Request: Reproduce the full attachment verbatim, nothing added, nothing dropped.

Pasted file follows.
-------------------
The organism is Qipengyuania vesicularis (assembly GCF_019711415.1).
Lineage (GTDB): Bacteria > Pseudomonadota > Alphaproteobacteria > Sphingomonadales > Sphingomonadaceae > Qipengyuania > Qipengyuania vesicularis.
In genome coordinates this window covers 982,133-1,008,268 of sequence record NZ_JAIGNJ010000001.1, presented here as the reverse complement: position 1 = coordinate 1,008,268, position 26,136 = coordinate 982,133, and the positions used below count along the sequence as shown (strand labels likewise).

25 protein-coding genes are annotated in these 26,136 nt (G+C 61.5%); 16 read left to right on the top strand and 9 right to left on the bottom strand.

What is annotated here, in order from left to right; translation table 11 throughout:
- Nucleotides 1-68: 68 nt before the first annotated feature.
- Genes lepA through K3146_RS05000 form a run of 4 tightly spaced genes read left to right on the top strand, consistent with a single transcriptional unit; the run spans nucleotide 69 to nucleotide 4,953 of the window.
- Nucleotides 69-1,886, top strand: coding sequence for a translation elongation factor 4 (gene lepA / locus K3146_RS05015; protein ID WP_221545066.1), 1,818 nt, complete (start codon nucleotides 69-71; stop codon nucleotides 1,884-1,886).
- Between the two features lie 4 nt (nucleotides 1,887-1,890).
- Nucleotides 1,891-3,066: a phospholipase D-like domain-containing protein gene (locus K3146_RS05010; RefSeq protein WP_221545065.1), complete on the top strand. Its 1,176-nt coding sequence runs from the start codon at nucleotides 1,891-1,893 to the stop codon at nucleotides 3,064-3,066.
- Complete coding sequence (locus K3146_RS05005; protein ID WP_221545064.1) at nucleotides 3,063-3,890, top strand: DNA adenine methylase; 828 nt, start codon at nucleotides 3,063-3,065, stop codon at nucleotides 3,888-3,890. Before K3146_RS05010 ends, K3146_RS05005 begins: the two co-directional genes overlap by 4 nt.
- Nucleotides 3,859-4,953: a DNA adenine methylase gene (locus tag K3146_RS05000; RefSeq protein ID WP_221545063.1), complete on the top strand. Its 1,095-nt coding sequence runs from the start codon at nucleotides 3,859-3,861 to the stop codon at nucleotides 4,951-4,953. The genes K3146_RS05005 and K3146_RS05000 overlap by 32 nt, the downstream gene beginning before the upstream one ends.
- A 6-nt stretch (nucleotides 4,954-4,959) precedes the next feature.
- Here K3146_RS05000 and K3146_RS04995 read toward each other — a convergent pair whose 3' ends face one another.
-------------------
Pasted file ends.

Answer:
The organism is Qipengyuania vesicularis (assembly GCF_019711415.1).
Lineage (GTDB): Bacteria > Pseudomonadota > Alphaproteobacteria > Sphingomonadales > Sphingomonadaceae > Qipengyuania > Qipengyuania vesicularis.
In genome coordinates this window covers 982,133-1,008,268 of sequence record NZ_JAIGNJ010000001.1, presented here as the reverse complement: position 1 = coordinate 1,008,268, position 26,136 = coordinate 982,133, and the positions used below count along the sequence as shown (strand labels likewise).

25 protein-coding genes are annotated in these 26,136 nt (G+C 61.5%); 16 read left to right on the top strand and 9 right to left on the bottom strand.

What is annotated here, in order from left to right; translation table 11 throughout:
- Nucleotides 1-68: 68 nt before the first annotated feature.
- Genes lepA through K3146_RS05000 form a run of 4 tightly spaced genes read left to right on the top strand, consistent with a single transcriptional unit; the run spans nucleotide 69 to nucleotide 4,953 of the window.
- Nucleotides 69-1,886, top strand: coding sequence for a translation elongation factor 4 (gene lepA / locus K3146_RS05015; protein ID WP_221545066.1), 1,818 nt, complete (start codon nucleotides 69-71; stop codon nucleotides 1,884-1,886).
- Between the two features lie 4 nt (nucleotides 1,887-1,890).
- Nucleotides 1,891-3,066: a phospholipase D-like domain-containing protein gene (locus K3146_RS05010; RefSeq protein WP_221545065.1), complete on the top strand. Its 1,176-nt coding sequence runs from the start codon at nucleotides 1,891-1,893 to the stop codon at nucleotides 3,064-3,066.
- Complete coding sequence (locus K3146_RS05005; protein ID WP_221545064.1) at nucleotides 3,063-3,890, top strand: DNA adenine methylase; 828 nt, start codon at nucleotides 3,063-3,065, stop codon at nucleotides 3,888-3,890. Before K3146_RS05010 ends, K3146_RS05005 begins: the two co-directional genes overlap by 4 nt.
- Nucleotides 3,859-4,953: a DNA adenine methylase gene (locus tag K3146_RS05000; RefSeq protein ID WP_221545063.1), complete on the top strand. Its 1,095-nt coding sequence runs from the start codon at nucleotides 3,859-3,861 to the stop codon at nucleotides 4,951-4,953. The genes K3146_RS05005 and K3146_RS05000 overlap by 32 nt, the downstream gene beginning before the upstream one ends.
- A 6-nt stretch (nucleotides 4,954-4,959) precedes the next feature.
- Here K3146_RS05000 and K3146_RS04995 read toward each other — a convergent pair whose 3' ends face one another.